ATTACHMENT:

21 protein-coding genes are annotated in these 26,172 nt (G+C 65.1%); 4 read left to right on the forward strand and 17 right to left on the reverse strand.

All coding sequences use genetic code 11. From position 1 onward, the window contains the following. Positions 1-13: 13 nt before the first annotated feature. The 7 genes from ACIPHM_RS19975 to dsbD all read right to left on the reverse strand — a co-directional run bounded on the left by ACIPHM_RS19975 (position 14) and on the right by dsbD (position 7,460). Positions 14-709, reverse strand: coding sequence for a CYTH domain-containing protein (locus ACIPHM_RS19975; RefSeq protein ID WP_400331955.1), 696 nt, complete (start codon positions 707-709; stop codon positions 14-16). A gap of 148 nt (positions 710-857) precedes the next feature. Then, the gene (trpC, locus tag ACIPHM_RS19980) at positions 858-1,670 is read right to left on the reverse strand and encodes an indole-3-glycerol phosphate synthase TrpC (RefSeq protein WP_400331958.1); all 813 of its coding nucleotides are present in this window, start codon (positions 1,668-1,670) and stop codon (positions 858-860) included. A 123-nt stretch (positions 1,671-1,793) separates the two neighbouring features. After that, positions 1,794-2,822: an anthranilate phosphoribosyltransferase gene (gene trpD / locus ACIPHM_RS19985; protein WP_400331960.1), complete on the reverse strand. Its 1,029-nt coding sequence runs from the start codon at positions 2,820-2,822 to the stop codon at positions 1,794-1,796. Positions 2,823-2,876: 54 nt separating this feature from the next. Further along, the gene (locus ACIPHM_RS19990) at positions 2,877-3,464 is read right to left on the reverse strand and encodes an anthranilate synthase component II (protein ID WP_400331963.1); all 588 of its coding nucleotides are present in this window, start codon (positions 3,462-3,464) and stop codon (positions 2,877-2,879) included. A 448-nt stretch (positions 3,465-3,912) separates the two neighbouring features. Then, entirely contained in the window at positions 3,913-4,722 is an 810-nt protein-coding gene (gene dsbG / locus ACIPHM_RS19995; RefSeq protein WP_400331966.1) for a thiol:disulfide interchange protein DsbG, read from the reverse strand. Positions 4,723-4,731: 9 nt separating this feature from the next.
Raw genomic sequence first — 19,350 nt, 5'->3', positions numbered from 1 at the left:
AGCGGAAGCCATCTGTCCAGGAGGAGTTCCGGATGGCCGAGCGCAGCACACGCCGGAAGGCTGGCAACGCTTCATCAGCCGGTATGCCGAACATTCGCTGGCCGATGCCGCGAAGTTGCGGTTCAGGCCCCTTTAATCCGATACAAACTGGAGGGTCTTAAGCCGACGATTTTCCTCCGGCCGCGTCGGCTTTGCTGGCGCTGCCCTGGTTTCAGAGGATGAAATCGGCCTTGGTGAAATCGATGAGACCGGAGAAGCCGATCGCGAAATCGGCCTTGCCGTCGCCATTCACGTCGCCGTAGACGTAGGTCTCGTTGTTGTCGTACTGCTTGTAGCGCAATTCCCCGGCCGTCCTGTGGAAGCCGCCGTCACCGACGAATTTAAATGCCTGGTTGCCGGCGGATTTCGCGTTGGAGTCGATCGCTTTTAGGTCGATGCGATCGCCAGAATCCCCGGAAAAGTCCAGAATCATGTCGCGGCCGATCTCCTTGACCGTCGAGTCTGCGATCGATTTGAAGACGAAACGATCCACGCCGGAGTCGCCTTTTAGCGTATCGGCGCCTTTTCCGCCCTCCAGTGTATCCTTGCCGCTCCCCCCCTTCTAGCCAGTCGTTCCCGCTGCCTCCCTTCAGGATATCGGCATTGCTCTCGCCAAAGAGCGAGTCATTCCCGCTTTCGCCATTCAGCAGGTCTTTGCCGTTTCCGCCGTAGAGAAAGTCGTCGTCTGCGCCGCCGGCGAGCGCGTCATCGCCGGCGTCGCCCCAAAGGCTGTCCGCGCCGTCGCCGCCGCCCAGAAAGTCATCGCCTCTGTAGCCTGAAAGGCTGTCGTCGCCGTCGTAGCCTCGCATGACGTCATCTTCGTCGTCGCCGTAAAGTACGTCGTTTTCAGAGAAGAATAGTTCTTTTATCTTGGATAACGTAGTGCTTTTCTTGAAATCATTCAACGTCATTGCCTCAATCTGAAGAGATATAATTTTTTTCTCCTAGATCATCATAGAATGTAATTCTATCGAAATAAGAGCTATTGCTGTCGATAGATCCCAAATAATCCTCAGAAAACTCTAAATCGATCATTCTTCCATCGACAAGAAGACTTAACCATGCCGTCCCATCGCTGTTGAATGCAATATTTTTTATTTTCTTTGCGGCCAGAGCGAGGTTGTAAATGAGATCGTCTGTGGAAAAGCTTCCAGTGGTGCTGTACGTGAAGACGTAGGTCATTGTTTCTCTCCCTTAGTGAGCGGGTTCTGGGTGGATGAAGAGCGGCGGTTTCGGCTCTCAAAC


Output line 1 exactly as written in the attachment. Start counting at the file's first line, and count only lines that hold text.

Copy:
21 protein-coding genes are annotated in these 26,172 nt (G+C 65.1%); 4 read left to right on the forward strand and 17 right to left on the reverse strand.